Wednesday, June 12, 2013

The End of the Eighties, Track 27

Batman (Original Soundtrack)

Alright, this one might be hard to justify on an alternative soundtrack to the late ’80s, but hear me out…

Ten albums, including three soundtracks, one of the most infamous bootlegs of all-time, and a stunning complement of B-sides. Prince’s work from 1980 to 1989 is an untouchable musical evolution that spans R&B, funk, dance, new wave, pop, and rock. From guitar-soaked sex to lilting spirituality, Prince mastered the decade artistically and commercially.

In truth, I could have picked virtually any track from any Prince album from the ’80s, and it would have been appropriate here with regards to personal influence. Under the Cherry Moon was a foundational movie for Pam’s and my relationship, giving Parade an edge. John and Jen can tell you how I used to camp it up in the dorm room to Controversy’s “Jack U Off” when we were just hanging out. But the Prince track that probably most deserves to be on this playlist (but isn’t) is “Bob George”. Pam gave me my first copy of The Black Album on cassette tape in early 1989. Within a year I was laying down $50 for the bootleg CD at Madhatter Music Company in Bowling Green. For whatever reason, it was onto “Bob George” from that album that I transferred all my fury over Pam’s move to San Francisco to be with her ex-boyfriend earlier that summer. The distorted vocals, the self-deprecating references, the overt violence… it’s a track that completely encapsulates “dirty” Prince.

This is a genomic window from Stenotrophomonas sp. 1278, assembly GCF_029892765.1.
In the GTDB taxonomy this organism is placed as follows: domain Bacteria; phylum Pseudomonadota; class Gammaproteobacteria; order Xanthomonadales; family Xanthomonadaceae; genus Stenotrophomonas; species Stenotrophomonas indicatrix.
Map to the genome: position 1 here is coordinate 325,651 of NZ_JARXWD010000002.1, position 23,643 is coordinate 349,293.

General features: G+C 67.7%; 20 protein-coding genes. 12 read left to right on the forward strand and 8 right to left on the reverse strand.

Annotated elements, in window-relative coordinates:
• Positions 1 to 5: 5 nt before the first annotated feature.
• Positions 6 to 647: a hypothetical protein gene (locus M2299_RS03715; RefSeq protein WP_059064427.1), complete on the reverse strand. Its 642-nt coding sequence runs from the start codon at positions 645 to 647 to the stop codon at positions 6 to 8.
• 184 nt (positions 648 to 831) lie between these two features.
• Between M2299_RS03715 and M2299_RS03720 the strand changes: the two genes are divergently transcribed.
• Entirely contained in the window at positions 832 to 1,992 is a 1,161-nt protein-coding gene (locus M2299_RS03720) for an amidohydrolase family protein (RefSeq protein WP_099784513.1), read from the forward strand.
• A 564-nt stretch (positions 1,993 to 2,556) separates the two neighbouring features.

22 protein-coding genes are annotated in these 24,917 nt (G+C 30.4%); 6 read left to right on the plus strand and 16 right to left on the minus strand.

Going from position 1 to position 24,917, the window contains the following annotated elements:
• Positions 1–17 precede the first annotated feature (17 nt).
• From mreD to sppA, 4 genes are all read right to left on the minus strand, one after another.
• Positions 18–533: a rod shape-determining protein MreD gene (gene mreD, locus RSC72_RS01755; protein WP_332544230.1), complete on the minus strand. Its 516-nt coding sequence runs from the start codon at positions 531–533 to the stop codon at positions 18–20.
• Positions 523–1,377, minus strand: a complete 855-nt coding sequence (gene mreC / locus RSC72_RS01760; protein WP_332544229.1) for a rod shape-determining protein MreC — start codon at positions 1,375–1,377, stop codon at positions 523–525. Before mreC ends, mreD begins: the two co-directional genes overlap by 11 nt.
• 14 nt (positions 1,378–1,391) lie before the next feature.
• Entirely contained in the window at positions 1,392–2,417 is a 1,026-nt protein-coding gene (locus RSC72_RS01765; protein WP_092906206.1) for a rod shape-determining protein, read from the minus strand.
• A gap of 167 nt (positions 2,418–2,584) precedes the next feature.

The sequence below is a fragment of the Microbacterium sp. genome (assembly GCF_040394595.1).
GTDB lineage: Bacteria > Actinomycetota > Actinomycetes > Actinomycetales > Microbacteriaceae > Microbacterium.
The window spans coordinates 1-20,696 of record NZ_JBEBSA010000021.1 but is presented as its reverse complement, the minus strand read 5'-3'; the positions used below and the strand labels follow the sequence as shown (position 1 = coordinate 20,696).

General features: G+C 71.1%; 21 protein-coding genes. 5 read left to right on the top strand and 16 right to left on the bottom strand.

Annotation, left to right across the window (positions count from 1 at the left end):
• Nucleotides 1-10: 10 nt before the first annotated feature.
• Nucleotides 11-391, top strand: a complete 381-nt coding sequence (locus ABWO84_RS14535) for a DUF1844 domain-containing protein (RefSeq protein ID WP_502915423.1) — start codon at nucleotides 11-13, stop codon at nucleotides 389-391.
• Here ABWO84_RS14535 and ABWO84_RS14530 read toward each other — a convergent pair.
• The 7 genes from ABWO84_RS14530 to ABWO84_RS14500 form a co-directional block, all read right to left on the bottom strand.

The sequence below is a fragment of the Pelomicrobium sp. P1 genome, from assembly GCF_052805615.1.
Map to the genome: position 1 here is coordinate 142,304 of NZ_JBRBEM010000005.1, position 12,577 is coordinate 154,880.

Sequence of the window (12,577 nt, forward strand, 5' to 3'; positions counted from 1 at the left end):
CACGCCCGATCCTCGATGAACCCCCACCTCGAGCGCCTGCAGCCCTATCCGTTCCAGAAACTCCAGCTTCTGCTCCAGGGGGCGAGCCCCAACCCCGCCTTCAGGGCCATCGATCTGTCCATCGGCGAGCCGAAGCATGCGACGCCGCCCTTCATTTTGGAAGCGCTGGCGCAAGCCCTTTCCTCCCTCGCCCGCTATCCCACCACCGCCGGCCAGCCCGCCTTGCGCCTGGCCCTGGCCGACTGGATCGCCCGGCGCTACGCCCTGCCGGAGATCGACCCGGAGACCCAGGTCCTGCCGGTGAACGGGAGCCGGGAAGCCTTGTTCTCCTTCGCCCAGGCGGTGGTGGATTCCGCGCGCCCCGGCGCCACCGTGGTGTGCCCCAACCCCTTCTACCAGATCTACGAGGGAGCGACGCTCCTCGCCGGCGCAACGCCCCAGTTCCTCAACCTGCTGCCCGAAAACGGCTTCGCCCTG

For the sake of playlist flow, however, I went with the Batman single, “Batdance”. Part of a campaign that changed the way blockbuster movies are marketed in the same way Jaws defined the summer tent pole nearly 15 years earlier, goth auteur Tim Burton’s Batman was ubiquitous in the summer of 1989. The movie worked for both the alternative culture denizens who worshipped at Burton’s quirky Pee Wee’s Big Adventure/Beetlejuice alter, and the hegemonic mainstream.

The collection of songs Prince offered up as accompaniment to the movie range from excellent funk workouts (“Electric Chair”) to downright silly (“The Arms of Orion”), and marked the beginning of the end for any level of consistent quality output from the artist. “Batdance” is a sample-heavy track (fitting in nicely next to Front 242’s “Welcome to Paradise V1.0”) that cleverly intertwines the words of Michael Keaton, Jack Nicholson, and Kim Basinger into the song. The omnipresent nature of both the movie and this song in 1989 resulted in snippets of the movie’s dialog permanently etched on the brains of virtually anyone consuming pop culture that summer – John and me included.

So maybe “Batdance” doesn’t fit perfectly under the “alternative” umbrella, but within the flow of the playlist and as a signpost for the end of the eighties, I’d be hard-pressed to find a more fitting inclusion.

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